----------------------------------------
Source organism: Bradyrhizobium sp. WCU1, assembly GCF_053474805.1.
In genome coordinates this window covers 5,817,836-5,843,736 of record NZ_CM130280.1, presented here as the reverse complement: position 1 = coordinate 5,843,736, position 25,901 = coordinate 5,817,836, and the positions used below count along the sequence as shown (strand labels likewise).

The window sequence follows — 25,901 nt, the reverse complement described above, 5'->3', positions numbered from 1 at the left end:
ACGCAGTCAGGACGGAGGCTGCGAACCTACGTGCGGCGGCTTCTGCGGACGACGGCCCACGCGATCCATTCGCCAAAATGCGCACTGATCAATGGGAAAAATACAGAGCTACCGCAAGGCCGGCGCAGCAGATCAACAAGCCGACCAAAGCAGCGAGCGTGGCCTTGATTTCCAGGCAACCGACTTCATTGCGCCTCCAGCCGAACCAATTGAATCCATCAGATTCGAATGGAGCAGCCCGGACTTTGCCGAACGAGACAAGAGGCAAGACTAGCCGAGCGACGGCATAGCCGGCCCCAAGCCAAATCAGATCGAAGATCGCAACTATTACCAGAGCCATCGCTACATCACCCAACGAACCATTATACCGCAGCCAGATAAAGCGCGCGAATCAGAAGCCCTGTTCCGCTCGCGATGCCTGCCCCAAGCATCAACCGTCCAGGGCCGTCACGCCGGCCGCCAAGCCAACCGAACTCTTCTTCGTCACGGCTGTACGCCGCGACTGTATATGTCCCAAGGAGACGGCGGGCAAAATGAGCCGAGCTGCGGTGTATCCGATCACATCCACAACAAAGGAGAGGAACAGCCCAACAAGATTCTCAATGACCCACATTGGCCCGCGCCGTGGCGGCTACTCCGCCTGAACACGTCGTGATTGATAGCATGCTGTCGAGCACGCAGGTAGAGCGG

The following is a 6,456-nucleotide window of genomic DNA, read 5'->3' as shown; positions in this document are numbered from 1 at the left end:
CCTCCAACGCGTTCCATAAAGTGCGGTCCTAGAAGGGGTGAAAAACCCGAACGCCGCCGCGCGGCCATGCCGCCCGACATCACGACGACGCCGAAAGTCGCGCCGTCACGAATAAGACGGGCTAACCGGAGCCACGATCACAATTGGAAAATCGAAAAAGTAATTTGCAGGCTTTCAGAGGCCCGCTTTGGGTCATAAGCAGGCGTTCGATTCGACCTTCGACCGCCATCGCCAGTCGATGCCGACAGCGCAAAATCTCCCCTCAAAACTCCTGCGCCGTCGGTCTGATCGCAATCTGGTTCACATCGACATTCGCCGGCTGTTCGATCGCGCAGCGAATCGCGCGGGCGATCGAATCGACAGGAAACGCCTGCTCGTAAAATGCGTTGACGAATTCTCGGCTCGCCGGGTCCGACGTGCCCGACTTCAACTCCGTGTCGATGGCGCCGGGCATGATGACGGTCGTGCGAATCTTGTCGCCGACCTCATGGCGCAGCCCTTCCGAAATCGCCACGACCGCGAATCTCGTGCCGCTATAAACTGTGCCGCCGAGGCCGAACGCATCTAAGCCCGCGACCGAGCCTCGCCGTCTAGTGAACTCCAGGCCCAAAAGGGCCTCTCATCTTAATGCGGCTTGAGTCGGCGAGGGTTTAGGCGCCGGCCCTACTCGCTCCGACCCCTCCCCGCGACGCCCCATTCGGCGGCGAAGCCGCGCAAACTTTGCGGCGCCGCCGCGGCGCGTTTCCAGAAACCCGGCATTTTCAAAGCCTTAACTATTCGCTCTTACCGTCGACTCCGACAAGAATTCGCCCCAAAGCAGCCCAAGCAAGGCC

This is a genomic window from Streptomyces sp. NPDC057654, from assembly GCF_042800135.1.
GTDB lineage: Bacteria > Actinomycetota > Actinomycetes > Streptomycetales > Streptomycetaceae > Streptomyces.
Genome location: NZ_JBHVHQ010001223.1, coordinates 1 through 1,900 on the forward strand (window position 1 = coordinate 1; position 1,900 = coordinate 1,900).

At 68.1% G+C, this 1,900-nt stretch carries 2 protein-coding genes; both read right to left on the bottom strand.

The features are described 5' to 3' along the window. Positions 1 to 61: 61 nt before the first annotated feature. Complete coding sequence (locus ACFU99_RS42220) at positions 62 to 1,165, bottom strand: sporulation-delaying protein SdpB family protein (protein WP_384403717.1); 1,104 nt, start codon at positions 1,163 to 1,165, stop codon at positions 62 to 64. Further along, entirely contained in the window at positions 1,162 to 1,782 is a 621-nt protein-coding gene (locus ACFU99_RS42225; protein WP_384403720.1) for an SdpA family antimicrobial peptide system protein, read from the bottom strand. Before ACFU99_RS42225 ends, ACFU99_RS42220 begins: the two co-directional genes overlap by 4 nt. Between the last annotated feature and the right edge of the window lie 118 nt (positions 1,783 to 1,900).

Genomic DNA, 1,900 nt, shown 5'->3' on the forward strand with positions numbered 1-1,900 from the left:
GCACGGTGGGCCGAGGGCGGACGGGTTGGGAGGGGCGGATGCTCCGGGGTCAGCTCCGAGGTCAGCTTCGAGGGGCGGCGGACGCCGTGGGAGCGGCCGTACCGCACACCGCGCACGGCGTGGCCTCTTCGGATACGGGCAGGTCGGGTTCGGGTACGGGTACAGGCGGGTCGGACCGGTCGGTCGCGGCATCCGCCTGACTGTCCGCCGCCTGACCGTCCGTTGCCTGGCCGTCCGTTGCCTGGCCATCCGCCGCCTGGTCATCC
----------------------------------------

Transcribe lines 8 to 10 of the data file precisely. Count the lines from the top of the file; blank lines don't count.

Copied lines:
GTDB lineage: Bacteria > Actinomycetota > Actinomycetes > Streptomycetales > Streptomycetaceae > Streptomyces.
Genome location: NZ_JBHVHQ010001223.1, coordinates 1 through 1,900 on the forward strand (window position 1 = coordinate 1; position 1,900 = coordinate 1,900).

At 68.1% G+C, this 1,900-nt stretch carries 2 protein-coding genes; both read right to left on the bottom strand.